The counsel appearing for the petitioners mainly had sought relief for the Company and the Private medical college. He had contended that the basic rule for admission should be only dependent on merit and the requirement of domicile would compromise that criterion. "The object of the State to provide appropriate and necessary medical and healthcare facilities should not be confined to narrow considerations of giving eminence to domicile," he contended.
The counsel for the petitioners had placed reliance on several previous judgments including Dr.Dinesh Kumar and Others (II) Vs. Motilal Nehru Medical College, Dr.Pradeep Jain Vs. Union of India & Others, T.M.A. Pai Foundation Vs. State of Karnataka & Others.
It had been also argued on the behalf of the petitioners that private medical colleges which run without receiving a single penny from the State should not be made to suffer the rigours of State control.
The counsel representing the petitioners had finally concluded his arguments saying that "since the Government policy on seat-sharing intrudes upon the freedom of private unaided colleges protected under Article 19(1)(g) and is not saved by Article 19(6), such policy is unconstitutional and ought to be declared as such and consequently struck down."
On the other hand, the counsel appearing for the state of Maharashtra had contended that the law in question had been well-settled and the reasonableness of a restriction must be determined in an objective manner and from the standpoint of the interests of the general public and not from the point of view of the persons upon whom the restrictions are imposed or upon abstract considerations. "Therefore, the private interests of the Company and the medical college have to yield to larger public interest, which is the soul of Article 19(6)," he contended.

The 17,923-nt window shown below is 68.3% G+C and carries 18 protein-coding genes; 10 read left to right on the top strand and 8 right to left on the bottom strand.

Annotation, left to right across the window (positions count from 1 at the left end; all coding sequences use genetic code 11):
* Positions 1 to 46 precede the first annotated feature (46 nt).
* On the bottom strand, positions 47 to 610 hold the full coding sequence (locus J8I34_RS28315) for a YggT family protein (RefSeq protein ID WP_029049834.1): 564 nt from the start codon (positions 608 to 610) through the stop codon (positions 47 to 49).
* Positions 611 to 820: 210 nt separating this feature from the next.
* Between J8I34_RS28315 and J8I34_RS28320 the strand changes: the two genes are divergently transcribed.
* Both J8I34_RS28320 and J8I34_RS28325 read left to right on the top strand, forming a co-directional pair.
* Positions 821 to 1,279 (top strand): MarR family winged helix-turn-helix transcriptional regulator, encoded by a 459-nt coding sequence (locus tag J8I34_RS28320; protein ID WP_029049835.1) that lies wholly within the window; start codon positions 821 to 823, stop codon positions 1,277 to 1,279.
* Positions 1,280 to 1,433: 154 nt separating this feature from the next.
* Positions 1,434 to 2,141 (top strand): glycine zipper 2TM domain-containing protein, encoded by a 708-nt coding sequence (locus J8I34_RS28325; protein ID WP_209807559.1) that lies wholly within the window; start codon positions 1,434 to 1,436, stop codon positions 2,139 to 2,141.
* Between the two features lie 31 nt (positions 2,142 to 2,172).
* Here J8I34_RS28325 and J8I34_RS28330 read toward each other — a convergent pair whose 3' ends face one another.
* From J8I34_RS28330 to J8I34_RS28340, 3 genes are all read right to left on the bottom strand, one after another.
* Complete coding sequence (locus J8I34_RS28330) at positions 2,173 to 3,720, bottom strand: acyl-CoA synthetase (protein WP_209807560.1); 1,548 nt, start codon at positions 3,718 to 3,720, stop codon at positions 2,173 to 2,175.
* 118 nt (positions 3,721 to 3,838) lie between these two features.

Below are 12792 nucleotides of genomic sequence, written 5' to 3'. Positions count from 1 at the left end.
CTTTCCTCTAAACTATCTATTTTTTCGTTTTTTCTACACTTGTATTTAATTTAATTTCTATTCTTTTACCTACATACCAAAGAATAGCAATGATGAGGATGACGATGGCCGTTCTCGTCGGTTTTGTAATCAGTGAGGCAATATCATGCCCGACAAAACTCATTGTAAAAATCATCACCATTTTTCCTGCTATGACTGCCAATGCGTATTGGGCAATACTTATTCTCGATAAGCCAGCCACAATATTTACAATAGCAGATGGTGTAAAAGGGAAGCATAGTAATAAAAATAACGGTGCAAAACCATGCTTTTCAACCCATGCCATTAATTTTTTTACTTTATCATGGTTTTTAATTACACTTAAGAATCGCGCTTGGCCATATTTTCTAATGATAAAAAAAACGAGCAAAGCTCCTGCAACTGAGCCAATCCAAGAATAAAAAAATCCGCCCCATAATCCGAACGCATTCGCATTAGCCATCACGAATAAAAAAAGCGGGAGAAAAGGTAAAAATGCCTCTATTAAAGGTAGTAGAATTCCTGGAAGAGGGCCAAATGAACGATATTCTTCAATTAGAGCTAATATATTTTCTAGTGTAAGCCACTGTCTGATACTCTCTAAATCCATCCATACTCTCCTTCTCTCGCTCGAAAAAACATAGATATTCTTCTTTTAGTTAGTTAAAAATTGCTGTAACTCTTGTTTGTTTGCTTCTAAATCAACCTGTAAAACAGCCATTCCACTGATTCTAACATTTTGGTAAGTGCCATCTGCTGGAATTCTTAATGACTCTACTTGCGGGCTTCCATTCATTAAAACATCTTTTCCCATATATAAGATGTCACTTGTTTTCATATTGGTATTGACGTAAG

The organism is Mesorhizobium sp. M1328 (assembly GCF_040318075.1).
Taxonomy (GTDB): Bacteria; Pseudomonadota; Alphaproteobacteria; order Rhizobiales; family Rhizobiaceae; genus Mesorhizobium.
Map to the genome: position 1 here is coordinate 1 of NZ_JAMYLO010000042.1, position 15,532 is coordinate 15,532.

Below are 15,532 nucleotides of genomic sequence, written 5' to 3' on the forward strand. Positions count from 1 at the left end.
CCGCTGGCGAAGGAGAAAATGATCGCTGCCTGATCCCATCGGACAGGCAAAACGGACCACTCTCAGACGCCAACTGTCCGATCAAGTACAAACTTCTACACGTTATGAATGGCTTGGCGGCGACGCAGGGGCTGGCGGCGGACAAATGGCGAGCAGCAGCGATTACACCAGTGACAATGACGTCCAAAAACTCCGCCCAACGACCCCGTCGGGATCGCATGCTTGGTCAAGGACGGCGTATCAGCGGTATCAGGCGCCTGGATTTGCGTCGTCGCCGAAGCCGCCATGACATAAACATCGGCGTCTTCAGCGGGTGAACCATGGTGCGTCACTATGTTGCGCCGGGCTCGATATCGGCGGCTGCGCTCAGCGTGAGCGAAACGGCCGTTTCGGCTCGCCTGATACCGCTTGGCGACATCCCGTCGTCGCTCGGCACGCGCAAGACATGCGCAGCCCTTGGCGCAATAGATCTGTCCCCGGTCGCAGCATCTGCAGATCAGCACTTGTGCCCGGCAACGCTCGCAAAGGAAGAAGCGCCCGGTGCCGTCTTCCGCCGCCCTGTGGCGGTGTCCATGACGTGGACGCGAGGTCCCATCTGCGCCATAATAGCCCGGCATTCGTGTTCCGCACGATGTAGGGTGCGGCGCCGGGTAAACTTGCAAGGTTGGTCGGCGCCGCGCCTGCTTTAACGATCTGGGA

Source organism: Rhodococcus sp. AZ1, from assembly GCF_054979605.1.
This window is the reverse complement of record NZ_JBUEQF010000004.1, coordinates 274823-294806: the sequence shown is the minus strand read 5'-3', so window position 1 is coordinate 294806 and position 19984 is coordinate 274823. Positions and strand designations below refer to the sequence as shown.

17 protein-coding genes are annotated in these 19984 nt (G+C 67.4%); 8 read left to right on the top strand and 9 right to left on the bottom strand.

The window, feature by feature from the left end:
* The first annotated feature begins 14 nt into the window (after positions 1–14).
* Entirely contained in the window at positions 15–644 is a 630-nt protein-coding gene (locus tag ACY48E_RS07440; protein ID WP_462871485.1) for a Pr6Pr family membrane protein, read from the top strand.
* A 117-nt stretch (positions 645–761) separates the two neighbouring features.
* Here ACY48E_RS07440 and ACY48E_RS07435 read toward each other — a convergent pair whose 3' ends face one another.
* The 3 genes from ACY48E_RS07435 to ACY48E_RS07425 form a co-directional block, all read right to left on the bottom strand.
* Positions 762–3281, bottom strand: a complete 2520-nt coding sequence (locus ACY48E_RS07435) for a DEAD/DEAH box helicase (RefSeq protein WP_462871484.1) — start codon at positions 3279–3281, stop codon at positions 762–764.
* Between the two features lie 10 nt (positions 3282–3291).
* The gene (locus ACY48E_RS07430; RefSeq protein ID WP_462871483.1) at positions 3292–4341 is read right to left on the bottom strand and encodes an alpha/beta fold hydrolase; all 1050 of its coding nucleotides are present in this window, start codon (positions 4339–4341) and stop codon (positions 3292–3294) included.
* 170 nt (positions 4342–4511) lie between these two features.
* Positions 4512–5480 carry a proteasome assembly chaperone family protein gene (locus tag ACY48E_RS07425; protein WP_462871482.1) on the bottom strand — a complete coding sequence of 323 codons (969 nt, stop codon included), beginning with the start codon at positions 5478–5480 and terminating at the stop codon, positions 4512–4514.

The HC bench had agreed with the contentions made on the behalf of the State of Maharashtra. The HC bench had observed that taking note of the mal-practices and unscrupulous activities in the matter of admissions the invocation of a common entrance test conducted by the State had been held to be "a reasonable restriction on the right guaranteed under Article 19(1)(g) and, thus, the unbridled power of the institutions to admit students of their choice as part of Article 19(1)(g) right was left to be regulated by the State by conducting a common entrance test."
The court had observed that if the admission process on the basis of NEET could be reasonable restrictions, the same should be applied for the admission of students in 85% State quota in the terms of the 1997 Regulations.
"The entire procedure has to be seen as part of a single scheme starting with the 1997 Regulations and culminating in admission of meritorious students as far as possible commensurate with local and regional needs of a particular State," mentioned the HC order.
Thus, finding no reason to interfere with the legislation in question, the HC bench had dismissed the writ petitions.
To view the original court order, click on the link below.